Priscilla Good Henley, Episode 7- By Howard Schneider 

7

Jackie returned from her room an hour after she'd abruptly ceased telling Goody about her encounter with Martha and Bobby in the company parking lot and then hurry off to find her laptop. Goody was on the patio hovering over a gas grill. "Smells good. What is it?" Jackie asked. 

"Burgers. There's potato salad in the refrigerator. If you get that, we'll be ready to eat. Grab that bottle of Merlot on the counter, too. Then you can tell me what you've been up to. You want cheese on yours?' 

"The works. I'm starving," Jackie said, heading inside. 

After they'd finished their burgers and slid the empty plates aside, Goody refilled their glasses and said, "Okay, enough suspense. What's your big idea about how to deal with this blackmail situation?' 

Jackie chuckled, then said, "We'll steal their thunder. You know, beat them to the punch?" 

"Is this how you're going to do it?" Goody asked, glancing at a folded up sheet of paper Jackie took from her shirt pocket and held out for Goody to take. 

"It's a statement you could read at a press conference tomorrow. If you agree, that is. After all, we should tell the press about the change in management and the new business plan, don't you think?" 

"We? I'm not involved in the company anymore. Remember? It's yours now." 

"True. But you can still let the press know how you feel about turning your interests over to me. That's new-worthy, isn't it?" Then, after a pause, Jackie added, "You could read that statement when one of your friends in the press asked about me. Why you'd let me take over."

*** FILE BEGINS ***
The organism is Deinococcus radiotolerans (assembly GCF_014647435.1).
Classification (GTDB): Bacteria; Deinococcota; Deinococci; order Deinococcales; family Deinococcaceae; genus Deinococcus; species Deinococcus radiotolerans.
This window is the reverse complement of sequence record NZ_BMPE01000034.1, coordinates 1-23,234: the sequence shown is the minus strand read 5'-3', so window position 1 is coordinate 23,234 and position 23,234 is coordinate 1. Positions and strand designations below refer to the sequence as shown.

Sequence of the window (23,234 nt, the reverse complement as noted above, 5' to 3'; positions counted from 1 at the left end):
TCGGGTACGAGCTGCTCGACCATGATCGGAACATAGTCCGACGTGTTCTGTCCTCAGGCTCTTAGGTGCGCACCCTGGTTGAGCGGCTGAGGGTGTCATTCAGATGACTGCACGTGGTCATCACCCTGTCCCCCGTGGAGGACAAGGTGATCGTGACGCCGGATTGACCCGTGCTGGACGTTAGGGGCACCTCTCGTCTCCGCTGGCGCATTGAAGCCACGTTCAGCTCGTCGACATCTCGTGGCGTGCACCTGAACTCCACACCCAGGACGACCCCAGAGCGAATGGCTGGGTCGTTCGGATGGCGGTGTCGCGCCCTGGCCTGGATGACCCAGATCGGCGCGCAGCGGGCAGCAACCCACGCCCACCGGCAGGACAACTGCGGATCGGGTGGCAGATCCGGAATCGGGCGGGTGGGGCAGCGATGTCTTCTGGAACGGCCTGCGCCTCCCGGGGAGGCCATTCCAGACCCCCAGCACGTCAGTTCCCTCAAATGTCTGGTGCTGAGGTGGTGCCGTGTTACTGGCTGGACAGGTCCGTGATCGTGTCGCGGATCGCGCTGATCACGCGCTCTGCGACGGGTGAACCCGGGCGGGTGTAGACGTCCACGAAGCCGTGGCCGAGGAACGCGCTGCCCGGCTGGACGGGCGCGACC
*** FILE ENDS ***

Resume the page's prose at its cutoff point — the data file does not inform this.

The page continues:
Goody scanned the first sentence, nodded, then read the whole announcement out loud. "In addition to my confidence in Miss Grant's ability to steer The Good Life Cookie Company along a path of continuing success, I am especially proud of her overcoming an extraordinarily difficult past—an orphaned childhood, being passed from one foster home to the next, abuse by unscrupulous men determined to use her as a disposable commodity, attempted escape from the horrors of neglect and homelessness through drugs and petty crime, and two years in prison for doing what she had to do to survive. But through extraordinary strength of character, formidable intelligence, a stubborn spirit to carry on and do good, and a stroke of good luck, she survived that life. But she did much more than merely survive—she became an accomplished business leader and has proved to be as fine a human being as any I've ever known. I am proud to turn my interests in the company over to Jackie Grant and am confidant she will not disappoint me, her colleagues, her employees, or the public. I fully endorse her as Chief Executive Officer of the Of Good Life Cookie Company."